We decided to have a quick look at the sea, but there didn’t appear to be much moving today – a couple of distant Sandwich Terns and we just caught the back end of two Red-breasted Mergansers disappearing off east. So we decided to head back. The Grasshopper Warbler was still reeling next to the path as we walked back to the car park, so we couldn’t resist stopping again for another listen. Bird of the day!

Grasshopper Warbler – still reeling by the path on our walk back

We drove west to Wells next. There were several Brown Hares in the fields as we parked. Scanning the pool to the west of the track first, we could see a couple of Little Ringed Plovers and a single moulting male Ruff out that side, along with all the breeding Lapwing and Redshank. A Common Sandpiper was right over the back of the pool the other side, with another Little Ringed Plover nearby.

Walking down the track, we continued to scan the pools. There had been a couple of Jack Snipe here earlier, feeding around the clumps of rushes, but we couldn’t find any sign of them now (they had presumably disappeared into the vegetation and gone to sleep, as Jack Snipe tend to do during the day!). We could still see several Common Snipe though.

Several of the pairs of Lapwing here already have young and we had a much better view of the tiny balls of fluff on long legs from the path. A flock of Whimbrel flew over and headed out towards the saltmarsh.

Lapwing – an adult with one of its tiny young

After a break for lunch in the car park, we carried on west. A couple of House Martins over the road at Holkham were our first this year. We were planning to spend the afternoon at Burnham Overy, but the weather had deteriorated now and it was rather cooler and greyer. Still, we set off down the track. There had been some Ring Ouzels first thing this morning, in the fields by the stile, but there was no sign of them here now. A Lesser Whitethroat was rattling from the hedge just beyond, another fresh (and slightly late) arrival.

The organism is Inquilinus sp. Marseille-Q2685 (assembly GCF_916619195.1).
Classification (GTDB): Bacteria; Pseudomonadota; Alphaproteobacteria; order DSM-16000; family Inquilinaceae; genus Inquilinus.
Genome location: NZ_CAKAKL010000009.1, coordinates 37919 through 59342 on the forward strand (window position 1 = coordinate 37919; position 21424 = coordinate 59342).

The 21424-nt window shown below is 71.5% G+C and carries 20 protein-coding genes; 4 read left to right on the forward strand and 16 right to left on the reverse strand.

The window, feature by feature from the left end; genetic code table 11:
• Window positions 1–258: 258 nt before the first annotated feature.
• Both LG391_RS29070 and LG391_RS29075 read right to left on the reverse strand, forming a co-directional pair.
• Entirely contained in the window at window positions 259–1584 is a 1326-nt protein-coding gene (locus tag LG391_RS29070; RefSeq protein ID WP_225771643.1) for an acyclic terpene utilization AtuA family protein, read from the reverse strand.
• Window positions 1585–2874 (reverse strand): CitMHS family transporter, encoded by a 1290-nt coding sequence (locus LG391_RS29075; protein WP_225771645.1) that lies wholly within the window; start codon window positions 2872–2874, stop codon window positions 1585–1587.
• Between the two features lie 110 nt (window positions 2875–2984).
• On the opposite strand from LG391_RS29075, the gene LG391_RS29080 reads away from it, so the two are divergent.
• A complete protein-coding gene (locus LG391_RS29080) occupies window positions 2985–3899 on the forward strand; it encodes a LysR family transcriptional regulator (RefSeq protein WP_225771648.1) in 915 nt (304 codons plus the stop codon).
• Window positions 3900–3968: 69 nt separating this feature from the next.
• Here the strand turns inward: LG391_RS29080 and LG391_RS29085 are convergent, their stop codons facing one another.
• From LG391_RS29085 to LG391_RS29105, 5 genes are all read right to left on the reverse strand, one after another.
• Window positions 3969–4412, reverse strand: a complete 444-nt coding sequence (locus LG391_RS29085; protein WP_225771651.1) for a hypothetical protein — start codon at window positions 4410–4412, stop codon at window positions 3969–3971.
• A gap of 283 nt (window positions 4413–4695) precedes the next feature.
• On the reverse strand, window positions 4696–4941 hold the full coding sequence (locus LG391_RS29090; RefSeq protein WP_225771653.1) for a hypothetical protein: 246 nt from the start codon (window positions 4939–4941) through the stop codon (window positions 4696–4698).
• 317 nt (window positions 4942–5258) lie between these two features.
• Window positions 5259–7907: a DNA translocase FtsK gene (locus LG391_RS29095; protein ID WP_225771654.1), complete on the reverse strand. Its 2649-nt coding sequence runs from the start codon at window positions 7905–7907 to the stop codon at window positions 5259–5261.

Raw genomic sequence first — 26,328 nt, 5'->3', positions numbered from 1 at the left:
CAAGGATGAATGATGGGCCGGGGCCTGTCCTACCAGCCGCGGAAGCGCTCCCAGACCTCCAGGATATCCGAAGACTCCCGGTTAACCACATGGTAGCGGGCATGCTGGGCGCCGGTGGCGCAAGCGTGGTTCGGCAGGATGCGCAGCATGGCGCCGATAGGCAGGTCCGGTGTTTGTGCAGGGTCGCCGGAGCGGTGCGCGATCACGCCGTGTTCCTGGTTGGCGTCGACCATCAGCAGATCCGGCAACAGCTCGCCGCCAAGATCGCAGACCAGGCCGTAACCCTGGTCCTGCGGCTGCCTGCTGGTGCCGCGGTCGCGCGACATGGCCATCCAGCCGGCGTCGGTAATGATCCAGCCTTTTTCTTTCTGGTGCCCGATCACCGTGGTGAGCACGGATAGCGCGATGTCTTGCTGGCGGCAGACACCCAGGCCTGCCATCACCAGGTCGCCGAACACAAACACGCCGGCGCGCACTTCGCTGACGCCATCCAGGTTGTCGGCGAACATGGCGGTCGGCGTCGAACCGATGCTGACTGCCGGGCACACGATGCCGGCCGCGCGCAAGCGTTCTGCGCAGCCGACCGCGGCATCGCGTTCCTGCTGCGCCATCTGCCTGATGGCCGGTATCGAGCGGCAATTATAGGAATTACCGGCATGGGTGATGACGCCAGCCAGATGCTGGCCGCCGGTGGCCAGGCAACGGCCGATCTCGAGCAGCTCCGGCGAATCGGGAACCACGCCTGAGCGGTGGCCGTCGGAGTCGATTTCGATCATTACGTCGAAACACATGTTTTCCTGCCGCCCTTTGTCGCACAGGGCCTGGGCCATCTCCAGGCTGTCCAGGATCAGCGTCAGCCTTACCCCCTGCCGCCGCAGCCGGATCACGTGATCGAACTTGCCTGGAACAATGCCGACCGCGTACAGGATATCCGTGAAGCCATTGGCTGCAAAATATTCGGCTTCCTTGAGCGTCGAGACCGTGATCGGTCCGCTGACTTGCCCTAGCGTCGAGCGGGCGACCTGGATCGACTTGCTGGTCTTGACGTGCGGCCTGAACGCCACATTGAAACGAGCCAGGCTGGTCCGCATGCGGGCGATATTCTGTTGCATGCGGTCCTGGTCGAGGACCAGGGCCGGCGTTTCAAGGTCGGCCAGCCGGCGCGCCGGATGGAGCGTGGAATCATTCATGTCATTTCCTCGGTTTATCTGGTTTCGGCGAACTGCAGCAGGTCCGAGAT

Scanning the grazing marshes further up, we did find two Wheatears out on the grass, a very smart male and a browner female. A single Brent Goose in with the Greylags seemed to be having an identity crisis, and was calling loudly while the rest of the Brents flew round and settled out in the harbour. There were a few Tufted Ducks asleep by the reeds.

We had heard several Mediterranean Gulls on the walk out, and now we found one down on the grass which was quickly followed by a second, both smart adults with jet black hoods and bright red bills. Obviously a pair, we watched as they pecked at the grass and tapped each others’ bills. A pair of Little Grebes on one of the pools appeared to be building a nest platform.

Continuing on to the seawall, the tide was out in the harbour. There were a few waders on the mud, including a single Knot and a couple of Grey Plover, but they kept disappearing into the deep channels. We turned to scan the grazing marshes the other side and managed to pick out a distant pair of Barnacle Geese and a couple of Pink-footed Geese scattered in amongst all the Greylags.